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Differentiating hyperlipidaemia associated with antiretroviral therapy
 
 
  AIDS 2003; 17(2):189-194. Stefan Mauss a; Juergen Stechel b; Reinhard Willers c; Guenther Schmutz a; Florian Berger a; Werner O. Richter d
 
Background: Hyperlipidaemia associated with antiretroviral treatment has led to concerns for an increased cardiovascular risk in HIV-infected patients.
 
Objective: To assess this cardiovascular risk by comparing the lipoprotein pattern of antiretroviral-treated and untreated HIV-positive patients with patients with familial combined hyperlipidaemia (high cardiovascular risk) or familial hypertriglyceridaemia (low cardiovascular risk).
 
Methods: Fasting serum samples were drawn from consecutive patients with HIV infection or lipoprotein disorders. Total cholesterol, low density lipoprotein (LDL) cholesterol, high density lipoprotein (HDL) cholesterol, triglycerides, apolipoprotein A1 and B were determined in serum. Very low density lipoprotein (VLDL) was prepared by ultracentrifugation and analysed for cholesterol, triglycerides and apolipoprotein B.
 
Results: Lipoprotein disorders were found in 114/187 HIV-positive patients (61%). Of these, according to the Fredrickson classification, 10% were type IIa (elevated LDL-cholesterol), 14% type IIb (elevated LDL- and VLDL-cholesterol) and 76% were type IV (elevated VLDL-cholesterol). VLDL composition was analysed in 34 HIV-positive patients with type IV hyperlipidaemia. The ratio of VLDL-triglycerides to VLDL-apolipoprotein B in these patients was 16.2 6.0. This ratio was not different from 14 patients with famlial hypertriglyceridaemia (16.9 6.0; P = 0.61), but differed substantially from 10 patients with familial combined hyperlipidaemia (6.8 1.0; P < 0.0001).
 
Conclusions: In HIV-infected patients with high VLDL, large VLDL particles were found with no increase in number. This pattern resembles familial hypertriglyceridaemia. It is different from familial combined hyperlipidaemia, where an increase in number of small-sized VLDL particles occurs. Further research is needed to assess the contribution of VLDL-associated hypercholesterolaemia in those taking antiretroviral drugs to the cardiovascular risk profile of HIV-positive patients.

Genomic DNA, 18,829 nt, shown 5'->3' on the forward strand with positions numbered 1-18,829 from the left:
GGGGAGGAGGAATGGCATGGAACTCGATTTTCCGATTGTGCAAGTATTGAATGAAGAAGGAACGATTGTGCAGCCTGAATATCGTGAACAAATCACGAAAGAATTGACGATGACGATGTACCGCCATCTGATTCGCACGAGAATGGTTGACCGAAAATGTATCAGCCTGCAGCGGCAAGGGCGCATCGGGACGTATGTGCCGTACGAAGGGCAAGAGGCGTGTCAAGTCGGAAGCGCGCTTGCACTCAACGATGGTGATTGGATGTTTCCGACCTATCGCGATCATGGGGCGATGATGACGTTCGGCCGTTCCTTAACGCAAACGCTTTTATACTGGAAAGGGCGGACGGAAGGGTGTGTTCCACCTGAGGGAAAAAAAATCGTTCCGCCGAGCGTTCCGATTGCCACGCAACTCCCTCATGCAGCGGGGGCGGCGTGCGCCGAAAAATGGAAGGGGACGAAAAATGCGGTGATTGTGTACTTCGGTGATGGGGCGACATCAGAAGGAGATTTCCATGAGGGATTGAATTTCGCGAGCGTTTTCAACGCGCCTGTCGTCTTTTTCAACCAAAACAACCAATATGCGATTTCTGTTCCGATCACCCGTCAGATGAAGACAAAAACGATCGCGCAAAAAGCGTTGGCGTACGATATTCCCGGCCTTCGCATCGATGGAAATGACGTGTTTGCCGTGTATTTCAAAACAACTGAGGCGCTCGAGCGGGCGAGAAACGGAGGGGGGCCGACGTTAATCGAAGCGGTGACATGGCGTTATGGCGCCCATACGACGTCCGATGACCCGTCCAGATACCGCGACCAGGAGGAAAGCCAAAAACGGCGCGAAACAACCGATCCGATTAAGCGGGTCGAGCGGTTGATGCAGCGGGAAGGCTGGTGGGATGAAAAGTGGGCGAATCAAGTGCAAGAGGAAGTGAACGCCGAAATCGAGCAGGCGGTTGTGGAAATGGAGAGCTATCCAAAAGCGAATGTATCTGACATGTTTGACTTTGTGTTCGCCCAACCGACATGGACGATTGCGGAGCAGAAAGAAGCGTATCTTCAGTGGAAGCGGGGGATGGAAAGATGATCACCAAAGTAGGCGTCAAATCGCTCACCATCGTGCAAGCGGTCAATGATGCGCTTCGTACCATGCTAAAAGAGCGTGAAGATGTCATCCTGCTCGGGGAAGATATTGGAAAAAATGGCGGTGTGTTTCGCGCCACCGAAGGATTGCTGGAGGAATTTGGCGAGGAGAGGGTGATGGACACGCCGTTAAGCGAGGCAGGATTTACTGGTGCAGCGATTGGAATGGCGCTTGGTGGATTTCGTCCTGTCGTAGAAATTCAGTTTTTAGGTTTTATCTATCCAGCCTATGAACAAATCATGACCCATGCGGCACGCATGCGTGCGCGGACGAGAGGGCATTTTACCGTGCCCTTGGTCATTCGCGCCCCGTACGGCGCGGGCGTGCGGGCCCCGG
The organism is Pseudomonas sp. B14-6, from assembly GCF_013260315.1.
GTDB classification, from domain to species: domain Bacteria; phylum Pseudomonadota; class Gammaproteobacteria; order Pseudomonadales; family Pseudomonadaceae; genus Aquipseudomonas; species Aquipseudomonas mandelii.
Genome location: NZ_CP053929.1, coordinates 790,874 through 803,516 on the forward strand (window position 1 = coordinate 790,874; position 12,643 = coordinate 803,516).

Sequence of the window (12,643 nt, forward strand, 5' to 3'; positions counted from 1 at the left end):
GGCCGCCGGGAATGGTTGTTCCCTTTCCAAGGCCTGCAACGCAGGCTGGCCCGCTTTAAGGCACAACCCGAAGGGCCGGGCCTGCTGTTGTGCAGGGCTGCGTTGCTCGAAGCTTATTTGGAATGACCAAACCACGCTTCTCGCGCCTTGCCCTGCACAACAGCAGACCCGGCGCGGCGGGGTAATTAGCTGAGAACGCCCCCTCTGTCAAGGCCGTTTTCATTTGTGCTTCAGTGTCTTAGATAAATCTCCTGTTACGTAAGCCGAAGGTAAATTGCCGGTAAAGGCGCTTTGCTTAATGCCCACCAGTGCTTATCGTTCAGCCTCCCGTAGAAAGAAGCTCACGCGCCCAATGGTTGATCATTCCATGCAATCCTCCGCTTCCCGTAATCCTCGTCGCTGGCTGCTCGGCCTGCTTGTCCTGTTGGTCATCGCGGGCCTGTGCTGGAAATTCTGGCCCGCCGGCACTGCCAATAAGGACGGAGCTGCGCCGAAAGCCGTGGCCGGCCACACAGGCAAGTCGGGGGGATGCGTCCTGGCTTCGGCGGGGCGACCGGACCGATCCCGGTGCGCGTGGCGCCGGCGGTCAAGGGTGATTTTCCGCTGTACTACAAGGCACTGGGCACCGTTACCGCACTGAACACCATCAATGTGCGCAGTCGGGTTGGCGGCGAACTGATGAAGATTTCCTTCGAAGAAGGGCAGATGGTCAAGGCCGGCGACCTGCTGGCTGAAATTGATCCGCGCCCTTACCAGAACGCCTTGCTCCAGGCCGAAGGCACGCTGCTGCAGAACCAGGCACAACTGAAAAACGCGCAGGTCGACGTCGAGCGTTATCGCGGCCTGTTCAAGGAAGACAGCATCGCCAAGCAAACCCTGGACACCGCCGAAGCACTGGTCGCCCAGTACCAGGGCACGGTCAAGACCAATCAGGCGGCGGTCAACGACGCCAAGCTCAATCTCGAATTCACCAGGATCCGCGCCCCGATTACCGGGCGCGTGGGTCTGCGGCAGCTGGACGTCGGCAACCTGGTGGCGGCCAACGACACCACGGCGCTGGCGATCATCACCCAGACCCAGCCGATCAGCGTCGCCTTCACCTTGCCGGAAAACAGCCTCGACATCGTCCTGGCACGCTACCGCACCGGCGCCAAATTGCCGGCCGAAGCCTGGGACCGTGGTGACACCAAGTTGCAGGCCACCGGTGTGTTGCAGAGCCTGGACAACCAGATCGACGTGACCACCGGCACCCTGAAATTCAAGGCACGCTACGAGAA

Background: Hyperlipidaemia is frequently associated with antiretroviral treatment and this has led to concerns about an increased cardiovascular risk in treated HIV-positive patients [1]. The data on cardiovascular events in HIV-positive patients are anecdotal or retrospective and do not allow firm conclusions to be drawn regarding the influence of hyperlipidaemia associated with antiretroviral therapy on cardiovascular risk [2-4]. High-resolution ultrasound studies assessing intima media thickness and the presence of atherosclerotic plaques as signs of premature atherosclerosis are conflicting [5-7]. However, despite the lack of clear evidence, most clinicians assume that hyperlipidaemia associated with antiretroviral treatment does increase the cardiovascular risk, and treatment with lipid-lowering agents is common [8].
 
It has been shown that hypercholesterolaemia found in HIV-positive patients is frequently caused by the elevation of very low density lipoprotein (VLDL) [1, 9-13]. Because of this, the proportion of hyperlipidaemia caused by VLDL in HIV-positive patients taking antiretroviral therapy is in excess of the proportion found in the general population. Two well-described genetically inherited lipid disorders that involve an increase in VLDL may serve as models to analyse further the lipoprotein pattern in HIV-positive patients with elevated VLDL and to estimate their cardiovascular risk. Familial combined hyperlipidaemia is caused by overproduction of small VLDL particles in the liver, leading to a parallel increase in apolipoprotein B and is associated with increased cardiovascular risk [14, 15]. Familial hypertriglyceridaemia is characterized by production of normal numbers of large VLDL particles containing more triglycerides than normal. This results in normal apolipoprotein B levels and no or only modestly increased cardiovascular risk [16, 17].
 
In the present study, lipoprotein patterns were analysed in HIV-positive patients with and without antiretroviral treatment, HIV-seronegative patients with familial combined hyperlipidaemia (high cardiovascular risk) or with familial hypertriglyceridaemia (low cardiovascular risk). In addition the size of VLDL particles were measured in a subgroup of HIV-positive patients who had Fredrickson type IV hyperlipidaemia and this was compared with that in those with the familial dyslipidaemias.
 
 
 
 
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